“I don’t think this is evidence of mourning,” says John Marzluff, a professor of avian social ecology and wildlife science at the University of Washington. “I see a response to a chick that is not responding, so the mother keeps trying the typical things,” such as sliding her chick toward the brood patch—the bare belly skin that transfers a mother’s body heat to her baby—and vocalizing to wake the unresponsive infant.

But Barbara J. King, an anthropologist at the College of William and Mary and author of the 2013 book How Animals Grieve (Amazon; Goodreads), sees things differently—to her, the mother’s nudging of the tiny body with her bill, the vocalizing, and the camaraderie of her female companion all hint at something akin to grief. But to be scientifically sure, she argues, it would need to last longer. In clear cases of grief, she says, “we should observe prolonged signs of altered behavior in the survivor.” But for Marzluff, proving grief would need to be measured through the vista of a brain scan: If the mother’s hippocampus—the region in bird brains that is comparable to the emotional hub in mammal brains—lights up, “that might indicate grief,” Marzluff says. It’s this kind of deep evidence, he argues, “that we need to make a rock solid interpretation.”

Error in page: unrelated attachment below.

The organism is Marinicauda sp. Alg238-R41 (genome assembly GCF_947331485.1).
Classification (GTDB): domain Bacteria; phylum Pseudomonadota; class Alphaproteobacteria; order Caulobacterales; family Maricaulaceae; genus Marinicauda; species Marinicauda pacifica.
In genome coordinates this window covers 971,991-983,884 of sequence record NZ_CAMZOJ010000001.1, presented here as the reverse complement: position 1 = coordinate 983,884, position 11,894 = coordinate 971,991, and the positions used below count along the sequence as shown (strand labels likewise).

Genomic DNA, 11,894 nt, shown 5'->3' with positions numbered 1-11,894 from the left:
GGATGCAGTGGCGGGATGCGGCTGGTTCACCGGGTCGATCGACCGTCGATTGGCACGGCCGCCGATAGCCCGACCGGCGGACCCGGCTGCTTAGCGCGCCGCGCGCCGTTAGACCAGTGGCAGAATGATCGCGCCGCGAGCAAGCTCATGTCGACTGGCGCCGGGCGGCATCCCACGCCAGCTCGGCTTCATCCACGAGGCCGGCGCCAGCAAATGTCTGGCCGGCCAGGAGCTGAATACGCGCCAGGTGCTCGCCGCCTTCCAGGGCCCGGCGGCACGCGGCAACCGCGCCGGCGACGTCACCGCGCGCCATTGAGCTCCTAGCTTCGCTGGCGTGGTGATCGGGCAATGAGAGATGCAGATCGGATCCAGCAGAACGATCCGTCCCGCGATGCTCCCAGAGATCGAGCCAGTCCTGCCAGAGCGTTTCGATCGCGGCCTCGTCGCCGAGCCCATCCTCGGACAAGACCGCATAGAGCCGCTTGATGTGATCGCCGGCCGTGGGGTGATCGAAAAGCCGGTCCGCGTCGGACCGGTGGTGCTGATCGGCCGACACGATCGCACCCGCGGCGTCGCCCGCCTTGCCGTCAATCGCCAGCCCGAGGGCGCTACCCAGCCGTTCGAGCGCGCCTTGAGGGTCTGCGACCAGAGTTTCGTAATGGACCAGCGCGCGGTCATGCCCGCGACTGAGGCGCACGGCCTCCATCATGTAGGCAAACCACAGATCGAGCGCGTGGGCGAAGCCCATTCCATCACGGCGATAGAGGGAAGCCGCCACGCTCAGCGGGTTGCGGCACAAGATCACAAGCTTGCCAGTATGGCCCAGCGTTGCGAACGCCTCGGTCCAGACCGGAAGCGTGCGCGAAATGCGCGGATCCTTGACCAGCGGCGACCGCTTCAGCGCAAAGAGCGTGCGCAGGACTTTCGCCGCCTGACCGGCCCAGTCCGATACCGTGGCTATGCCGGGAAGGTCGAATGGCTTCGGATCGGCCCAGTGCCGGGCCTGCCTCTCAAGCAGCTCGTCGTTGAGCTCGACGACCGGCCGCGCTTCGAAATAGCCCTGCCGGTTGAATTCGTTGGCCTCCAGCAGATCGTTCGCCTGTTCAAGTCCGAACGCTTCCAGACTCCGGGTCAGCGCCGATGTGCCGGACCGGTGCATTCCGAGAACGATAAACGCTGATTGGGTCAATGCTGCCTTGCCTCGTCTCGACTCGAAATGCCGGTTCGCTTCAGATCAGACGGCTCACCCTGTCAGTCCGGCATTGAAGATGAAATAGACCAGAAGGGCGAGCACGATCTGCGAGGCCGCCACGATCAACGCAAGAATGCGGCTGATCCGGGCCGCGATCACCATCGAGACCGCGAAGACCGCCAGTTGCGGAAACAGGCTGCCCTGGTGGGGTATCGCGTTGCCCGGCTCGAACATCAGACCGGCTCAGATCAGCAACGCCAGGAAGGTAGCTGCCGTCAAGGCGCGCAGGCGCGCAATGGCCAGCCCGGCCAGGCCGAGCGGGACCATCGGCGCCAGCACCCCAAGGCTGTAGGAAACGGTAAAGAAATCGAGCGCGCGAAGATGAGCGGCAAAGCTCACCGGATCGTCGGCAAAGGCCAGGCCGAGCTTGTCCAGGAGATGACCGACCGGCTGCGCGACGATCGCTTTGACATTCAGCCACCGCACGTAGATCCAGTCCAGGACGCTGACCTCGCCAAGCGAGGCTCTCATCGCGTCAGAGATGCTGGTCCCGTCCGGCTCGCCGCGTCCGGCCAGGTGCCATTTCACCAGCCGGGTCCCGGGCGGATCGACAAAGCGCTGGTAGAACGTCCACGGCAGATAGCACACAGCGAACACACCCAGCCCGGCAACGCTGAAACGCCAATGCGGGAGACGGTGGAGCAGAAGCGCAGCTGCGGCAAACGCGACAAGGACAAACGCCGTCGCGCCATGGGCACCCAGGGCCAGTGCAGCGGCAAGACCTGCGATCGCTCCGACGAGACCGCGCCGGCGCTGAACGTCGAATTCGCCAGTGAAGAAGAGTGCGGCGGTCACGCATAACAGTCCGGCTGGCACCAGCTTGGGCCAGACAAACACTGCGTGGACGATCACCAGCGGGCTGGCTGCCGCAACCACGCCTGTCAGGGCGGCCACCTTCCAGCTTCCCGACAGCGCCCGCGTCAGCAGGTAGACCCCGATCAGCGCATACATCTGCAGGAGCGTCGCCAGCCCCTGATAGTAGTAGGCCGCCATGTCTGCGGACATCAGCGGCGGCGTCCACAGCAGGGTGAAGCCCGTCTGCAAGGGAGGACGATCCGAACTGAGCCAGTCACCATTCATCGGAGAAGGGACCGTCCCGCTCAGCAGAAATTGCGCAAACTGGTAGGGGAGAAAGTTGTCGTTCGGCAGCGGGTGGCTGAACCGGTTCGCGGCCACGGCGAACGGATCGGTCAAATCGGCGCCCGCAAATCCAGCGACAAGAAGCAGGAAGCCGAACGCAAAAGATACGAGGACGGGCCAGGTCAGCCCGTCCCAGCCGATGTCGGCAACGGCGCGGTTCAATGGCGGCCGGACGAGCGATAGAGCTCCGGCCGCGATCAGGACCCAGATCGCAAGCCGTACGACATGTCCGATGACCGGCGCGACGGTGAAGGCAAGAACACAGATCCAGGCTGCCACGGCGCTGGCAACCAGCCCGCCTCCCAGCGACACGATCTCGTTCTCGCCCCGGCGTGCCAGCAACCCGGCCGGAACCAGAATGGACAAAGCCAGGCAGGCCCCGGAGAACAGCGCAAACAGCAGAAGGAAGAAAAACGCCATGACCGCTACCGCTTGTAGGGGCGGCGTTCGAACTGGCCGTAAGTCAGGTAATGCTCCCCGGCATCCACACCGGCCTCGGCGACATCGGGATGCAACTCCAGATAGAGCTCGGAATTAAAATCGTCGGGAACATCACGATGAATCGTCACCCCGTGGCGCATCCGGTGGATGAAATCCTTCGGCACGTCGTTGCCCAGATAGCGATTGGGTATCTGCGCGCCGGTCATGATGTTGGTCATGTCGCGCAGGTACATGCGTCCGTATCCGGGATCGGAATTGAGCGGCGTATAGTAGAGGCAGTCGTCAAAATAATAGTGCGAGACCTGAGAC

What the grieving mother orca tells us about how animals experience death (Jessica Pierce, Professor of Bioethics, University of Colorado Denver, writing for The Conversation, August 24, 2018)

Grief and love in the animal kingdom, King presenting at the 2019 TED conference in Vancouver.